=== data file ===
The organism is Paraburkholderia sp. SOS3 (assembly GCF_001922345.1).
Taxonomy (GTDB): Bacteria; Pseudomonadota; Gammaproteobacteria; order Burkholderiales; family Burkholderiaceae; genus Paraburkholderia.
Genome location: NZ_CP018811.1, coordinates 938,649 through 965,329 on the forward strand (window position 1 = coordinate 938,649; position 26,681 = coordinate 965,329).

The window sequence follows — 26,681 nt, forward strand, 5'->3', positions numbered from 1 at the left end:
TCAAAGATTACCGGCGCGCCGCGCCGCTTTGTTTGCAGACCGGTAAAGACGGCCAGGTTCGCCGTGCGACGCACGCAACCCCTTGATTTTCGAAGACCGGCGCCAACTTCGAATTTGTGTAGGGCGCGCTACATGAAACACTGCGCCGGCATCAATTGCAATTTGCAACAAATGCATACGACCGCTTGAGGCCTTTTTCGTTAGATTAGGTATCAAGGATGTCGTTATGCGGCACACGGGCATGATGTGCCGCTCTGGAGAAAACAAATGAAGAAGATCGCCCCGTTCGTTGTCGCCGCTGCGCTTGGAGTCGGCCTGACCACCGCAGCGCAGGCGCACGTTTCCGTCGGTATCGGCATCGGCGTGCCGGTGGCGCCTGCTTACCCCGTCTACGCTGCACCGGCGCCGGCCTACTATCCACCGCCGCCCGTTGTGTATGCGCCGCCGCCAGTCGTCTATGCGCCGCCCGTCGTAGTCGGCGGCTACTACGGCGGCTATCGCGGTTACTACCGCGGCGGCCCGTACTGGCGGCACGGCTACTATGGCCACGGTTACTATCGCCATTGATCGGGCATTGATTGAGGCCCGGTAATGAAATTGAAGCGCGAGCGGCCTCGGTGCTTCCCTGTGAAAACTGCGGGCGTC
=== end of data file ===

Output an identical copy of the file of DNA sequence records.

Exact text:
The organism is Paraburkholderia sp. SOS3 (assembly GCF_001922345.1).
Taxonomy (GTDB): Bacteria; Pseudomonadota; Gammaproteobacteria; order Burkholderiales; family Burkholderiaceae; genus Paraburkholderia.
Genome location: NZ_CP018811.1, coordinates 938,649 through 965,329 on the forward strand (window position 1 = coordinate 938,649; position 26,681 = coordinate 965,329).

The window sequence follows — 26,681 nt, forward strand, 5'->3', positions numbered from 1 at the left end:
TCAAAGATTACCGGCGCGCCGCGCCGCTTTGTTTGCAGACCGGTAAAGACGGCCAGGTTCGCCGTGCGACGCACGCAACCCCTTGATTTTCGAAGACCGGCGCCAACTTCGAATTTGTGTAGGGCGCGCTACATGAAACACTGCGCCGGCATCAATTGCAATTTGCAACAAATGCATACGACCGCTTGAGGCCTTTTTCGTTAGATTAGGTATCAAGGATGTCGTTATGCGGCACACGGGCATGATGTGCCGCTCTGGAGAAAACAAATGAAGAAGATCGCCCCGTTCGTTGTCGCCGCTGCGCTTGGAGTCGGCCTGACCACCGCAGCGCAGGCGCACGTTTCCGTCGGTATCGGCATCGGCGTGCCGGTGGCGCCTGCTTACCCCGTCTACGCTGCACCGGCGCCGGCCTACTATCCACCGCCGCCCGTTGTGTATGCGCCGCCGCCAGTCGTCTATGCGCCGCCCGTCGTAGTCGGCGGCTACTACGGCGGCTATCGCGGTTACTACCGCGGCGGCCCGTACTGGCGGCACGGCTACTATGGCCACGGTTACTATCGCCATTGATCGGGCATTGATTGAGGCCCGGTAATGAAATTGAAGCGCGAGCGGCCTCGGTGCTTCCCTGTGAAAACTGCGGGCGTC